So far, 2016 is poised to be another record-breaking year. Year to date (January-March), the average temperature for the globe was 2.07 degrees F over the 1981-2010 average. With statistics like this, it’s easy to feel forlorn about the state of the planet, but it’s also important to remember the strides we’ve made to improve our planet.
The First Earth Day
In 1969, the Cuyahoga River off the coast of Lake Erie became so polluted that it caught fire. Just a few months prior, an oil rig leaked millions of gallons of oil off the coast of California. These incidents, and others, garnered national attention and then-Senator Gaylord Nelson organized a nationwide “teach-in” about environmental issues on April 22, 1970—what would become the very first Earth Day. Nearly 10 percent of the country’s population participated in the day, including more than 2,000 colleges and universities, 10,000 public schools, and 20 million citizens.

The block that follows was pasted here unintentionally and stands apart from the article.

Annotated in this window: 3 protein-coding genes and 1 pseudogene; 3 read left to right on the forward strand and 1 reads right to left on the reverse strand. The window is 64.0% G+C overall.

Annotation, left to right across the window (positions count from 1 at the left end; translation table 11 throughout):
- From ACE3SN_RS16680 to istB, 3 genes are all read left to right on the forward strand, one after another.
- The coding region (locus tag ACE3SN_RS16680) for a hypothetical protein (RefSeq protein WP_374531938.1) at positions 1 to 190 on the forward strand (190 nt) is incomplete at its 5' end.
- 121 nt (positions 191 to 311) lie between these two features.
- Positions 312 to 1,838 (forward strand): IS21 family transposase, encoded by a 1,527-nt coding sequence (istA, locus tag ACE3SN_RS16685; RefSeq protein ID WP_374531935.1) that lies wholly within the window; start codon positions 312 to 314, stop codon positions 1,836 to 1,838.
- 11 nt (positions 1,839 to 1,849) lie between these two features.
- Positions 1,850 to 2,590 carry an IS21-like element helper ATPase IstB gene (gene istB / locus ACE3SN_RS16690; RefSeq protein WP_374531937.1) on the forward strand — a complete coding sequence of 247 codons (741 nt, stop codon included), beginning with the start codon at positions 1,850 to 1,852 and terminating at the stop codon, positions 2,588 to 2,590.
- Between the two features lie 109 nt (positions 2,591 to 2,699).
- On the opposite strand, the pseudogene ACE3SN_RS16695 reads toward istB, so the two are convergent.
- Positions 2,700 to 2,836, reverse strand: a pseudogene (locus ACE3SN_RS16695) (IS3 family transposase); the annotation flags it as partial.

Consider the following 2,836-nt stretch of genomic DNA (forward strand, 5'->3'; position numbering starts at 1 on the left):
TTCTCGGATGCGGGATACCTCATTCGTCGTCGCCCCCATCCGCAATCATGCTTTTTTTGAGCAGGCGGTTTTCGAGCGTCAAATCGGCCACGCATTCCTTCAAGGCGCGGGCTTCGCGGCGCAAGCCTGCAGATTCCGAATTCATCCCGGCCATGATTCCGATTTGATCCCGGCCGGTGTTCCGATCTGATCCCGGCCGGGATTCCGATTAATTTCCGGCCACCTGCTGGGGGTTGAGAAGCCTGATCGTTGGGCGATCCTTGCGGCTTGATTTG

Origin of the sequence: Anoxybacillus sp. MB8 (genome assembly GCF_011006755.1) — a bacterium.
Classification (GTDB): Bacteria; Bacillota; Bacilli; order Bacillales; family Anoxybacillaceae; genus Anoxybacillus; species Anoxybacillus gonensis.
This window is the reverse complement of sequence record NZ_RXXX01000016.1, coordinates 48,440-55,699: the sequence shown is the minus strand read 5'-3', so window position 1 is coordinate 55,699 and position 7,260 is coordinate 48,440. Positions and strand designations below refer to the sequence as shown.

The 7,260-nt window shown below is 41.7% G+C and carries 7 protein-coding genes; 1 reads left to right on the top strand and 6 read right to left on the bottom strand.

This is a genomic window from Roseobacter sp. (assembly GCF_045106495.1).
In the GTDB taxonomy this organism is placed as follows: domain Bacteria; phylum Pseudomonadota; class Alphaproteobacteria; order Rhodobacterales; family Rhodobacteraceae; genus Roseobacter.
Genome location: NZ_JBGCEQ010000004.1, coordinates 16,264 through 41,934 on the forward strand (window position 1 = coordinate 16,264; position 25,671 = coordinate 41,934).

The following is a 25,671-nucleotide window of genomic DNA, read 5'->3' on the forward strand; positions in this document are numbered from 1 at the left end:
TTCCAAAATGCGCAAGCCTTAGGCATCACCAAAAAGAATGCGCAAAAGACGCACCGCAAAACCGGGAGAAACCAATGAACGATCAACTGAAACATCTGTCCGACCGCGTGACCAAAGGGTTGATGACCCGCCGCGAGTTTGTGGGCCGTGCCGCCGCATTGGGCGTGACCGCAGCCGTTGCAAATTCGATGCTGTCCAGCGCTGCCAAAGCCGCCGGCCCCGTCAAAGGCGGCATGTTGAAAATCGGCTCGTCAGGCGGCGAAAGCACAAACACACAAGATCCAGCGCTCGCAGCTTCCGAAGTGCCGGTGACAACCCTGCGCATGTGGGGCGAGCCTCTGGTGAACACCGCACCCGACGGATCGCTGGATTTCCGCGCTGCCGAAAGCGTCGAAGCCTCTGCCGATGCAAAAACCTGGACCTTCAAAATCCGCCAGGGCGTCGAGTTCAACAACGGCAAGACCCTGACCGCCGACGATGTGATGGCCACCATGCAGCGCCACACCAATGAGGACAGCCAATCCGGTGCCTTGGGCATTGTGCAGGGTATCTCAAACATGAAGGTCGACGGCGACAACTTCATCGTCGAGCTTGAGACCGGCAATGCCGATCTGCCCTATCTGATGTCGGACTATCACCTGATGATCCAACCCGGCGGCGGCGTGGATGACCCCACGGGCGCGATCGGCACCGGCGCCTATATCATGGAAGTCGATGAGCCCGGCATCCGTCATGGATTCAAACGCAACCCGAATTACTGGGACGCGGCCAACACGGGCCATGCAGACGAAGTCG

Here are five big successes in the 46 years since the first Earth Day.
We've expanded our marine protected areas
Our air is cleaner
Our waterways are cleaner
We're much better at predicting extreme events
We've made progress reducing overfishing